Katalin Hanniker went along to the autumn M25 Learning and Technology Group’s meeting on Monday to find out learning tech Education 4.0 in and around the M25.
Ruth Drysdale from JISC opened the session with a talk about the ‘4th industrial revolution’ and the impact, now and in the future, of the internet and digitalisation on education.
Professor Gilly Salmon, of ‘Carpe Diem’ fame, and John Brindle from Liverpool University hosted the first activity, working in groups to explore likely future trends in learning and teaching. We were invited to ‘pass through the Education 4.0 portal’ (i.e. walk under a string of fairylights) to visualise a blueprint for education in the future. We were encouraged to feed back to the group creatively: consequently, there was dressing up and everything.
The future is bright. Photo: John Brindle (2019) [Twitter #M25LTG], 18 November 2019, London: King’s College.
The main themes will be familiar to all in TEL: e.g. technology enabling ‘just do it’ attitudes, breaking down barriers, democracy of knowledge, influence (e.g. AI, coding), inclusivity, empowerment, accessibility, flexibility, immediacy, creativity (through, e.g., VR), vocational learning, global communities of learners, collaborative practice, co-design, and so on.
Highlights of the afternoon included a presentation on the ‘holographic academic’ by Dom Pates from City, University of London. Forgoing lecture theatres and having 3D representations of academics appear in your living room instead, anyone? We were given scenarios and invited to apply holography to resolve particular issues, and discuss any potential drawbacks. My group’s scenario was a lecture theatre becoming unavailable at short notice. Could lecturers swiftly adapt and relay their lecture as a hologram? We suggested developing a holographic demonstrator (a holo-bot?) to show lecturers how to ‘be present’ and teach holographically. There was a brief but fascinating discussion around identity copyright …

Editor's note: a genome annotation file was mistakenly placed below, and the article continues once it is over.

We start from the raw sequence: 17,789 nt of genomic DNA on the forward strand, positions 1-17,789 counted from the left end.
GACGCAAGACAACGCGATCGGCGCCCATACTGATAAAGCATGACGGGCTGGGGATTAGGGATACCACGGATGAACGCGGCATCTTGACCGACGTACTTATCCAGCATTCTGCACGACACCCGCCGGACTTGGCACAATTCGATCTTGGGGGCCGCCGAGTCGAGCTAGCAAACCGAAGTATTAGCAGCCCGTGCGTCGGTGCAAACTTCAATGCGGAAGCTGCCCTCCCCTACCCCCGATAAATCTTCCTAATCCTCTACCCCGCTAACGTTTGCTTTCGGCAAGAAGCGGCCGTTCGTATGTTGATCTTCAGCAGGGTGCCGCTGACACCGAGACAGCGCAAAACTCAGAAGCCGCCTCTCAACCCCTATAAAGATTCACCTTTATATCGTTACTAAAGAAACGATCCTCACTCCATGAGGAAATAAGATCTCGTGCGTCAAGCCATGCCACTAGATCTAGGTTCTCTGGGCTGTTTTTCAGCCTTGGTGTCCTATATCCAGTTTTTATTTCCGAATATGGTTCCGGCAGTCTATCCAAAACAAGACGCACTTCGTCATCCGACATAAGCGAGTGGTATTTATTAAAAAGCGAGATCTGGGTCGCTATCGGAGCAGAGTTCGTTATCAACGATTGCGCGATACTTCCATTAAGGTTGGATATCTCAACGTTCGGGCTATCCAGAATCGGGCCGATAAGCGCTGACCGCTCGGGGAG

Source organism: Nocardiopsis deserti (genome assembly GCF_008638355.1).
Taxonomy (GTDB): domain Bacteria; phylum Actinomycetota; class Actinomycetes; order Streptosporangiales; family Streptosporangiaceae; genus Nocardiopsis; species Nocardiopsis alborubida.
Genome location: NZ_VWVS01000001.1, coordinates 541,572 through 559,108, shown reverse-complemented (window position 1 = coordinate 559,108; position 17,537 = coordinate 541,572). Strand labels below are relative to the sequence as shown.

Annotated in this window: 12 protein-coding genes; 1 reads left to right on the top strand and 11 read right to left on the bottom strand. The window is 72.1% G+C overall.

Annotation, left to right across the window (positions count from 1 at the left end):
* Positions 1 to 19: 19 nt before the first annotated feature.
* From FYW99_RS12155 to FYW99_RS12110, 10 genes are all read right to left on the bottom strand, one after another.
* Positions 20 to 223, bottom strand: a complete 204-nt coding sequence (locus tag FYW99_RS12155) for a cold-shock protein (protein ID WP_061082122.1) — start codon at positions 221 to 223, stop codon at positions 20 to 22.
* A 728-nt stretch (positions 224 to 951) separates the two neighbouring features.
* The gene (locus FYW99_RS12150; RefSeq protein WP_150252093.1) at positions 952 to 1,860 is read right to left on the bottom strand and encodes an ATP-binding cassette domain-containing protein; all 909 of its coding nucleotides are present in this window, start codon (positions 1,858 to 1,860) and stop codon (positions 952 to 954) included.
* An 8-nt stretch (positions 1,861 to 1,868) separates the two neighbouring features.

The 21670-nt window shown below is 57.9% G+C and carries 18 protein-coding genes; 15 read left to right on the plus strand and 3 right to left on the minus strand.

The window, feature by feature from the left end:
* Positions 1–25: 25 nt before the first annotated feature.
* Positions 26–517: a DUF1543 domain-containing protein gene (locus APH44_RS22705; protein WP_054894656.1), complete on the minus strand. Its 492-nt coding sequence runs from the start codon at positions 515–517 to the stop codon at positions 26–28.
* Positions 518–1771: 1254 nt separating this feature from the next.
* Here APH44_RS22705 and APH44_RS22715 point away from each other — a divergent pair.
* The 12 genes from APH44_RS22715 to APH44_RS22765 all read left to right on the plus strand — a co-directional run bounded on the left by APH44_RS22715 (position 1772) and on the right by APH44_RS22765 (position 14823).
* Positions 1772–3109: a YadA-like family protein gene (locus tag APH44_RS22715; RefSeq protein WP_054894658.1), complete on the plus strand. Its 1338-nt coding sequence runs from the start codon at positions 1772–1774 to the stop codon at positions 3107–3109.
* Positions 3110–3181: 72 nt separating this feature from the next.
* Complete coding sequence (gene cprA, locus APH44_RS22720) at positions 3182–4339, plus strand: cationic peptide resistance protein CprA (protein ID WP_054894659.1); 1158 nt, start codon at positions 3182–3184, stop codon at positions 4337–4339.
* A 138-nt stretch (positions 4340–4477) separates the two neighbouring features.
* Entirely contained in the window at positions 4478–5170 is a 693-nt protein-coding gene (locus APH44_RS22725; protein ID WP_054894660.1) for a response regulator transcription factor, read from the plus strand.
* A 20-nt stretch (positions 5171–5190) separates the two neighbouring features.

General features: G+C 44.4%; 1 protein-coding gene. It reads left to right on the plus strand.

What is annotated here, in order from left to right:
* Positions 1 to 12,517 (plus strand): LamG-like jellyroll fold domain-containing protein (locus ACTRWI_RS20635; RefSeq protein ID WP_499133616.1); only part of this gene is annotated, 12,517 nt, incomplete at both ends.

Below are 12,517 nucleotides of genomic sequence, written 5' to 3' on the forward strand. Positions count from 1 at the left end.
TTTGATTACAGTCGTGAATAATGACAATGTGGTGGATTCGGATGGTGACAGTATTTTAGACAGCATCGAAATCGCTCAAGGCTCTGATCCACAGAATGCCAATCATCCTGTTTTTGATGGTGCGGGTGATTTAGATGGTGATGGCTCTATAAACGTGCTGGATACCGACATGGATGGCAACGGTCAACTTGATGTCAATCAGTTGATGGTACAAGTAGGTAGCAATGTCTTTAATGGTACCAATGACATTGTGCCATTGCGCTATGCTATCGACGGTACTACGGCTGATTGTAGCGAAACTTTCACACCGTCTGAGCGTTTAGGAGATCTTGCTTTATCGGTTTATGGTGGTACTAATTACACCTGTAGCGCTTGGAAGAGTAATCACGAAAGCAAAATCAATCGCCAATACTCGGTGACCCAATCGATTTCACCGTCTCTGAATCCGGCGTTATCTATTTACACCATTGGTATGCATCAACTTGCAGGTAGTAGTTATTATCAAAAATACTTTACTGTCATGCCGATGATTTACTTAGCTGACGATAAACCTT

Chris Fryer, senior systems administrator at LSE, then gave a talk about previous industrial revolutions and associated progress or otherwise; and gave us a reality check about the likely benefits of the 4th industrial revolution. Chris had some superbly cautionary tales about using AI to make predictions and decisions, with some heavily biased outcomes for the humans on the receiving end of the decisions. He won ‘best line of the day’ with his observation that AI was currently less artificial intelligence and more ‘automated ignorance’ and he finished with an appeal to ‘press as hard as you can for [your] institution to retain a human in the process’ (admissions, marking, etc.). Read his excellent blog post ‘All watched over by machines of cold indifference’ here.